Plus a Lesson for Liberalism
08.09.12 6:50 PM ET
The "War on Religion": Still Placating the Base
Is anyone who doesn't already hate Obama for the usual right-wing reasons really going to believe the new Romney ad, that Obama's health-care law wages a "war on religion"? I doubt many people will. It's just right-wing fever-swamp rhetoric that I think your average person will, in his or her bones, recognize as such, because we've now reached the point in history where we've heard a lot of this, and it no longer shocks or traduces the way it once did.
Romney is still placating the hard-core GOP base. It's getting a little late for that, isn't? August isn't really the time to be trying to nail down the scary-lazy-black-people and the Democrats-hate-God voting blocs. August is when you start making your pitch to swing voters.
This is starting, just starting, to remind me of the Rick Lazio 2000 Senate campaign against Hillary, when he, under the brilliant hand of Mike Murphy, made a crucial mistake conservatives are naturally prone to make. He confused "regular New Yorkers" with "right-wing Hillary haters" and thought they were functionally the same thing. Thus he couldn't for the life of him understand why middle-of-the-road New Yorkers weren't impressed and persuaded when he and the state GOP accused the First Lady of the United States of sympathizing with the terrorists who blew up the USS Cole. The Romney camp is edging into the same territory.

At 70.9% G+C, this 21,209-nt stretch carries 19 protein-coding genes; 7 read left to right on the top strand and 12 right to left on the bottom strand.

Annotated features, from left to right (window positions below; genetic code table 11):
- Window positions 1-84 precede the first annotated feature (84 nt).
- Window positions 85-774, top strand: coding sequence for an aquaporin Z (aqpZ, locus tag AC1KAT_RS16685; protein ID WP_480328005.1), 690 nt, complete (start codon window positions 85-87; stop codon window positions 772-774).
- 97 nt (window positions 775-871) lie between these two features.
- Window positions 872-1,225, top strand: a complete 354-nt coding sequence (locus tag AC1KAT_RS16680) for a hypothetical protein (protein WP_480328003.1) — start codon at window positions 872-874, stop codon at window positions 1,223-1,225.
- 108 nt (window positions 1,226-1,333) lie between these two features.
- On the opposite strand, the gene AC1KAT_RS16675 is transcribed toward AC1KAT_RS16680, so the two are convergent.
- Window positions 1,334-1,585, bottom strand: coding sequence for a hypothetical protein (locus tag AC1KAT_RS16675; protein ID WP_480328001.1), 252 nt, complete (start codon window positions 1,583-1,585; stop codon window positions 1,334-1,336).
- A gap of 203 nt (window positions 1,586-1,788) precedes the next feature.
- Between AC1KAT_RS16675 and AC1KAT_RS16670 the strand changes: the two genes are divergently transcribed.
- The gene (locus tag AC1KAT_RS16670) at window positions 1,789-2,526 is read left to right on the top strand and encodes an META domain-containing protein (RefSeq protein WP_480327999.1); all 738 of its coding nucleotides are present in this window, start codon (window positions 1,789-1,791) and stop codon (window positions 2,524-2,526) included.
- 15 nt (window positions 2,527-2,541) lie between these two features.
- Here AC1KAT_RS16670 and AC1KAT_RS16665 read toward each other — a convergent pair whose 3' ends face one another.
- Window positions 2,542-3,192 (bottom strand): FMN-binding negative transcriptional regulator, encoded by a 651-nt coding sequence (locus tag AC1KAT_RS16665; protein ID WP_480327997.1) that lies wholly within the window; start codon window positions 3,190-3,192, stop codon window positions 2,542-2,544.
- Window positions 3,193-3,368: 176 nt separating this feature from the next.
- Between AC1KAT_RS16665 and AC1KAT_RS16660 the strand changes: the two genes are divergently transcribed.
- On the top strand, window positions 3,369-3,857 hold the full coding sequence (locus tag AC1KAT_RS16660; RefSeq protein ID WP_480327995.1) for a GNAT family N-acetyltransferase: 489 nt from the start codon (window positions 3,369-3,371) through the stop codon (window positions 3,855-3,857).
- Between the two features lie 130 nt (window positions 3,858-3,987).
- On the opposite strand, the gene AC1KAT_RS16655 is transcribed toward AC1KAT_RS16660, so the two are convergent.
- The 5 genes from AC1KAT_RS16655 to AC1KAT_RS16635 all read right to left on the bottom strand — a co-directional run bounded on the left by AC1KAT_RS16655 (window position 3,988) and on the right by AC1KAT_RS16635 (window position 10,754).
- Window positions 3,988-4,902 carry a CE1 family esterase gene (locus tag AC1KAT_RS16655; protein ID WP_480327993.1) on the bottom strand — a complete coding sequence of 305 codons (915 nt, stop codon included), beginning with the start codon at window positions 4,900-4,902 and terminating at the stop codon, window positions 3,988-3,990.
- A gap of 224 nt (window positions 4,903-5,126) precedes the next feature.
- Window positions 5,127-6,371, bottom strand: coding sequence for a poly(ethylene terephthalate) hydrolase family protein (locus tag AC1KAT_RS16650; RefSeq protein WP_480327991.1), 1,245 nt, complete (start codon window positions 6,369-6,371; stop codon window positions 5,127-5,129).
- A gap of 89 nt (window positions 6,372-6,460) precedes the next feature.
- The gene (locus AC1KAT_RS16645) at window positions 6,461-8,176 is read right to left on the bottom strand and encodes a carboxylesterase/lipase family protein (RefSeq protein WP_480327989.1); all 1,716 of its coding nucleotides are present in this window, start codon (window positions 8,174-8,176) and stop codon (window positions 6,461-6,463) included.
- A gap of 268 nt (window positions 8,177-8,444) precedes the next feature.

If Romney wants to talk about wars on religion, I really hope he names Paul Ryan as his veep. The Catholic Bishops called the Ryan budget "immoral." Unfortunately, the Democrats probably wouldn't even point this out, wouldn't want to lean on the bishops. And this raises a problem with today's Democratic Party.
I'd love to see the party become less skittish about using religion to defend and support its policies. Many elected Democrats, indeed most, are religious people. Obviously, their religious beliefs inform their political views, and vice versa. They ought to be more comfortable talking about it.
Why should Republicans be the only ones to invoke Jesus, and only for conservative reasons and ends? I think it would be delicious if Democrats started quoting more Scripture in behalf of liberalism. After all, a lot of Scripture is liberalism. I'm not religious myself, but I think it's a shame that liberalism is so guardedly secular.